Pain and Suffering in a Personal Injury Case
I’m Ed Smith, a North Highlands personal injury attorney. Pain and suffering in a personal injury case is an important component of the claim. Yet, for many clients, the term is not well understood. Let’s take a look at the issue of pain and suffering, ways to determine its impact and how it might affect your personal injury claim.
In general, pain and suffering are broken down into two separate areas: physical and mental. Both emanate from the trauma of an accident and the physical and psychological injury it causes. Damages due to pain and suffering are called noneconomic damages in contrast to the economic damages a plaintiff suffers such as lost wages and medical expenses. Noneconomic damages are not as easily quantified and depend largely on the way the accident impacted the injured person. Noneconomic damages are different from one case to another and compensation is often left to a jury to decide.
Noneconomic Damages Due to Pain
The physical pain a person suffers after an accident may be temporary or persistent. Injuries such as fractured bones, traumatic brain injury and spinal cord injury cause not just current but long-term physical pain and loss of function. They can lead to an inability to engage in activities commonly pursued before the accident. In more severe cases, a wider inability to function on the same level as before the accident occurs.
Noneconomic Damages Due to Mental Suffering
There is another component to the pain a person suffers after an accident. It involves the emotional and mental issues that result from the trauma. For instance, a once lively outgoing individual might become withdrawn and introspective. This injury and its impact on the person’s life might lead to:
- Fear that limits the person from engaging in many activities, and in some severe cases, from leaving their home
- Anxiety over things big and small, limiting the person’s ability to function normally
- Sexual dysfunction or loss of consortium for a spouse
- Anger that the event happened
- Humiliation over their limitations and inability to work or perform as they did in the past
- Loss of the enjoyment of life
- Assuming a negative outlook on life, which can lead to family and work issues
Other mental issues include:
- Overwhelming fatigue
- Loss of interest in food
- Mood swings
- Problems sleeping
- Post-traumatic stress disorder
How to Determine the Effect of Pain and Suffering
The effect pain and suffering has on each individual is subjective. For instance, the effects of pain vary from one person to another since pain tolerance is different for each person. Also, the type of injury and the impact it has on an individual differs. For example, a fractured knee can place some degree of limitation on the average person, but the same injury can end the career of a basketball player. The emotional and mental response to the injury might be more significant for the person who has lost a promising future as a professional basketball player.
Ways to Determine the Severity of Mental and Emotional Impact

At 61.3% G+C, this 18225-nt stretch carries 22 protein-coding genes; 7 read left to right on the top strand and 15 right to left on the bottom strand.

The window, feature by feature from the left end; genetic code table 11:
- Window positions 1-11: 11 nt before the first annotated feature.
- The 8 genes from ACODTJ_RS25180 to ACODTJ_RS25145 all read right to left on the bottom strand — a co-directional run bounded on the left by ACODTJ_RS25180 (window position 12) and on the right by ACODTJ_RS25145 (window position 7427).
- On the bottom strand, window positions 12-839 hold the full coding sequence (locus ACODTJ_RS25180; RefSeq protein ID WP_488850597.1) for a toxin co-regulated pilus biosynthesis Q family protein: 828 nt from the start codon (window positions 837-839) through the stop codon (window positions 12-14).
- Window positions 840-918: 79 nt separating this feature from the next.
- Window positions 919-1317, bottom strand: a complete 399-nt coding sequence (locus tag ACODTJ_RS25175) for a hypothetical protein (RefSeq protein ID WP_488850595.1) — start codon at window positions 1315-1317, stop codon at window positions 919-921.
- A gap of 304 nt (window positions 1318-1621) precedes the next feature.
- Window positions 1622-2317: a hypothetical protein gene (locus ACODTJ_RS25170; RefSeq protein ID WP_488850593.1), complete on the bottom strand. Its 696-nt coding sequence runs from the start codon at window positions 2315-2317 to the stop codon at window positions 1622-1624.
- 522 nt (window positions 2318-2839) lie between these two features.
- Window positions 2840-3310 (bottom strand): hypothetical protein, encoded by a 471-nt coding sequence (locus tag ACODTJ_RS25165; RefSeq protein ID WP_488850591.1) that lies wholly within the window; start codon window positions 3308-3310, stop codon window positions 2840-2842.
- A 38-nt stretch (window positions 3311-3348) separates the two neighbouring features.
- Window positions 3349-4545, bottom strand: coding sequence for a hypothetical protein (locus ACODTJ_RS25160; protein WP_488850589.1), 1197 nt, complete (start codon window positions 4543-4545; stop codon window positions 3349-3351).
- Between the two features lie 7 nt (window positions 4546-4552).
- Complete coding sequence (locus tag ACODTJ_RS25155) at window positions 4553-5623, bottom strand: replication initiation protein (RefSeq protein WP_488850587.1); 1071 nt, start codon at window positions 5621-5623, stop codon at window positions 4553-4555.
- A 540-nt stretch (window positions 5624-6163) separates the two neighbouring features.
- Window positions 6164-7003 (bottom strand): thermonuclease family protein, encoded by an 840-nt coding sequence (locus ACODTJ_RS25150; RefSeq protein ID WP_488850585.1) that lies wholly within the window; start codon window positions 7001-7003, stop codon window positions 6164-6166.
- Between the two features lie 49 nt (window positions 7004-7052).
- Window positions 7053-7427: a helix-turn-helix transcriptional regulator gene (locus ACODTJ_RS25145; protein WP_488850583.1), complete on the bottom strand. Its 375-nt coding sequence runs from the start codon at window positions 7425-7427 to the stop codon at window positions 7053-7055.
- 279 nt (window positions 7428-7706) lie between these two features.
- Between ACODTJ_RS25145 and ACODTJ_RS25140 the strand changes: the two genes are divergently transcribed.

There are several ways to determine the impact an accident has on one’s mental and emotional response:
- The severity of the accident and resultant injuries
- The length of time the patient took to recover or if recovery was limited
- The chance the injury would cause future problems
- Permanent disabilities
Proving the Effects of Pain and Suffering
Because of the lack of concrete evidence to prove the degree of pain and suffering, your personal injury attorney will often rely on other proof. For instance, he or she may present testimony from medical expert witnesses that delves into the physical impact of the injury and its implications in the future. Other helpful evidence includes reports from therapists and a ledger of the person’s appointments.
Types of Accidents
Pain and suffering is a common entity in car and truck accidents, slips and falls, brain trauma, and defective products. It is included in damages for wrongful deaths, some intentional injuries and in medical malpractice cases.
Limits on Receiving Compensation for Pain and Suffering
In California, there are some restrictions on the amount of pain and suffering compensation a plaintiff can receive. For instance, medical malpractice compensation is limited to $250,000 for pain and suffering. Also, damages for pain and suffering are not allowed if the injured party was impaired at the time of the accident and operating a motor vehicle or if the car was uninsured.
North Highlands Personal Injury Attorney
I’m Ed Smith, a North Highlands personal injury attorney. If you have been injured in an accident, you have the right to be compensated for damages. Reach out to me at (916) 921-6400 locally and (800) 404-5400 long distance for friendly and free advice.
I’ve helped residents of North Highlands with bicycle accidents and wrongful death claims as well as traumatic brain injuries.
You may want to know more about my practice from other clients and my peers. Go to Avvo, Yelp and Google+ for this information. You can also check out my settlements and verdicts page to see how other cases were resolved.
I belong to the Million Dollar Advocates. This is a forum of trial attorneys with settlements and verdicts of $1 million for clients.
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Photo Attribution: By “Francisco Moreno” via StockSnap
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